January 29, 2019 9:41 pm

Thundersnow: why it happens and how it forms

Tue, Jan 29: Albertans were lucky enough to witness the phenomenon of thundersnow near Drumheller this weekend, when an intense cold front tore through the province. Meteorologist Tiffany Lizee explains how and why thundersnow occurs.

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Thunderstorms are common in the summer but can actually occur in the winter as well.

Not just any winter storm can produce thunder and lightning.

Cold, winter air tends to be more stable which makes thundersnow in the prairies a rare occurrence.

READ MORE: Winter wallop hits prairies for last weekend of January

WATCH: Weather reporter goes insane over witnessing thundersnow six times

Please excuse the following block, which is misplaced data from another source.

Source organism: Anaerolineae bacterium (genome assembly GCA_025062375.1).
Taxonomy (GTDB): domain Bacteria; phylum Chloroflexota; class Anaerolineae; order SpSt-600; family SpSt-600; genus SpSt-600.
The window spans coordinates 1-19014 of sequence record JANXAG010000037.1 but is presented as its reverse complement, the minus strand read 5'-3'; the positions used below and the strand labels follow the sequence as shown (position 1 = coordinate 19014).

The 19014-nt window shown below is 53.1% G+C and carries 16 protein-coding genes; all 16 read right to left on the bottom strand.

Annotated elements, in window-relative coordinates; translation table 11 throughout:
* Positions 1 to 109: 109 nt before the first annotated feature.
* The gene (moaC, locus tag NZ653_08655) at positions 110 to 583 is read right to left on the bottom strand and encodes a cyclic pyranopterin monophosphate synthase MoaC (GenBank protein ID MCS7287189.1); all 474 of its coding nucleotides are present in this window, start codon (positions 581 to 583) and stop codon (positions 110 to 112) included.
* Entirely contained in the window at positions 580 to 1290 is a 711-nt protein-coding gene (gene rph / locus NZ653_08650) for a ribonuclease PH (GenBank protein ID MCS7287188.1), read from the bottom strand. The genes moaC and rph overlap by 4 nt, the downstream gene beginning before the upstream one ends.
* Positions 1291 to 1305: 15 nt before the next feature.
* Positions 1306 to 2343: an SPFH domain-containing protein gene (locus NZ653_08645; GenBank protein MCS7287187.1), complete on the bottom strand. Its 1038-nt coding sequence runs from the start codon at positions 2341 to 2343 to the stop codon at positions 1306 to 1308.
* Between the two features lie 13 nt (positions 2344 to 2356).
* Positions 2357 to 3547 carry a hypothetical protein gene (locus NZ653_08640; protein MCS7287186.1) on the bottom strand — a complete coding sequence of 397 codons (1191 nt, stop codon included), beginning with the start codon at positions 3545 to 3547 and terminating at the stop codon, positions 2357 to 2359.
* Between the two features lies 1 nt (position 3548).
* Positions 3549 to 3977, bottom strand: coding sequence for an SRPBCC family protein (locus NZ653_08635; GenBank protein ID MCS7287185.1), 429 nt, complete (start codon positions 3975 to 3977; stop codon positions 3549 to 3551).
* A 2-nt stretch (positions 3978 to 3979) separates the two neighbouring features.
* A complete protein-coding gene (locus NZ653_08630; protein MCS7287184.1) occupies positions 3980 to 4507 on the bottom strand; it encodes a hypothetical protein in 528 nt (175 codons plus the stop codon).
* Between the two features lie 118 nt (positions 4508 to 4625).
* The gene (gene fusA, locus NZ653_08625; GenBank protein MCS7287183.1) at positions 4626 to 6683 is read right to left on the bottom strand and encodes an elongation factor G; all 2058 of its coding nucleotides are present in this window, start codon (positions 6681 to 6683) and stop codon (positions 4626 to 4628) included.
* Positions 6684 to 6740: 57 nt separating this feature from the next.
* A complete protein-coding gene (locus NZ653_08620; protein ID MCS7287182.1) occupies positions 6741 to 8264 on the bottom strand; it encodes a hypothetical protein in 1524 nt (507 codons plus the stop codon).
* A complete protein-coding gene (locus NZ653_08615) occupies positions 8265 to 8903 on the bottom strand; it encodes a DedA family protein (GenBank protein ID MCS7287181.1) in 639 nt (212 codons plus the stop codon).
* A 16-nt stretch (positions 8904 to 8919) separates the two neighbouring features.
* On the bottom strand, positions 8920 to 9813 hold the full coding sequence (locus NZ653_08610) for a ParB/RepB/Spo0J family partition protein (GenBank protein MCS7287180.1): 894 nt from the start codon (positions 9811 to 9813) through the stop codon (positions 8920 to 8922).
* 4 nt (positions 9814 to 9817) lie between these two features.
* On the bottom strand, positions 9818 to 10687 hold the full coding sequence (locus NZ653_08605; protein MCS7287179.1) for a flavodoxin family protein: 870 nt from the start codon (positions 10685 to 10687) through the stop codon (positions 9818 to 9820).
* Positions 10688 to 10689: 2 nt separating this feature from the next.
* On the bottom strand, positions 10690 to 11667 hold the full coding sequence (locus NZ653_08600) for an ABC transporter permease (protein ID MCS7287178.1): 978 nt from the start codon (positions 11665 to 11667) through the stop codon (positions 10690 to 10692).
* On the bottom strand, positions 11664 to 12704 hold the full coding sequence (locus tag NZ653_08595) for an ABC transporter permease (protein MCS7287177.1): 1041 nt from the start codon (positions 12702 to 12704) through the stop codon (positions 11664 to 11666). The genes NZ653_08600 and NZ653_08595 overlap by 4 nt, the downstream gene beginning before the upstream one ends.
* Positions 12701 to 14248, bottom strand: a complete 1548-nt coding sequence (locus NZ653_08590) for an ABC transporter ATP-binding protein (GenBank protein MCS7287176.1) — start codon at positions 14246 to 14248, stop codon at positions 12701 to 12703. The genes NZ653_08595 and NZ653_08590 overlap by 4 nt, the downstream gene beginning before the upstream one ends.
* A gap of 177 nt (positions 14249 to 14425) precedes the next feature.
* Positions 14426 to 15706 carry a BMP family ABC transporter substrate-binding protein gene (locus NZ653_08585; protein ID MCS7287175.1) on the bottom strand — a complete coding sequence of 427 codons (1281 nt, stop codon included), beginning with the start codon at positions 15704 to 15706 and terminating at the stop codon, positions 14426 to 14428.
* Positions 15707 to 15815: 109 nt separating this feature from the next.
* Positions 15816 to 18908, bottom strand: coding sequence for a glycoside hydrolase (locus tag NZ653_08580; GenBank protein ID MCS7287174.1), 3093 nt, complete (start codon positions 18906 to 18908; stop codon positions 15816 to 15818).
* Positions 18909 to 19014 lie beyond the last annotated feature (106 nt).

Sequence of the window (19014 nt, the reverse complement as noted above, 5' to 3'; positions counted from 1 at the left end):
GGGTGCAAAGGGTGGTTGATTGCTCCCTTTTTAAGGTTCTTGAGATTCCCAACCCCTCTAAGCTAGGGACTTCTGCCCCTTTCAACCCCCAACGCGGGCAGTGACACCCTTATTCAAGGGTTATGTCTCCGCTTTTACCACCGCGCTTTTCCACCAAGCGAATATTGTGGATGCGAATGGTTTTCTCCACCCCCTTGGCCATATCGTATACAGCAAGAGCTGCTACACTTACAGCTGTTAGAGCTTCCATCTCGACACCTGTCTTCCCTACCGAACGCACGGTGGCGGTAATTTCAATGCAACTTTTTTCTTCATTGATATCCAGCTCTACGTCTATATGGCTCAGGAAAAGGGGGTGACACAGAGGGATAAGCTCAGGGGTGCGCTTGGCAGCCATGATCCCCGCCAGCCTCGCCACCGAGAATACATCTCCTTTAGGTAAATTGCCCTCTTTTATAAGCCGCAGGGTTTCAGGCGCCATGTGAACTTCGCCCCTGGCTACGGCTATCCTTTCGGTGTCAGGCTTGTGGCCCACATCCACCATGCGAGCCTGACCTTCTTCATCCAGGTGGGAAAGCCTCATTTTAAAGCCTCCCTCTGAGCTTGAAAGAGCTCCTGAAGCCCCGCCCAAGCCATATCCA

Albertans were lucky enough to witness the phenomenon near Drumheller in late January, when an intense cold front tore through the province.

How it forms

Warm air is lifted over cold air and as it rises, it condenses the moisture. That is how we get clouds and precipitation.

During winter, temperatures are cold, so snowflakes fall instead of rain.

In a thundersnow storm, the upward gust of air moves really quickly and this causes collisions between precipitation and cloud particles.

The collisions create positive and negative charges, which can eventually spark lightning.

You may be able to see the amazing white flash, but the rumble of thunder is often muffled by the snow and can only be heard within a few kilometres of the source.

READ MORE: Canadian winter weather facts that you probably didn’t know

So if you’ve had the chance to catch thunder and lightning in the winter, consider yourself lucky.

To stay updated with radar and weather alerts in your area, download the Global News Skytracker weather app for iPhone, iPad or Android.

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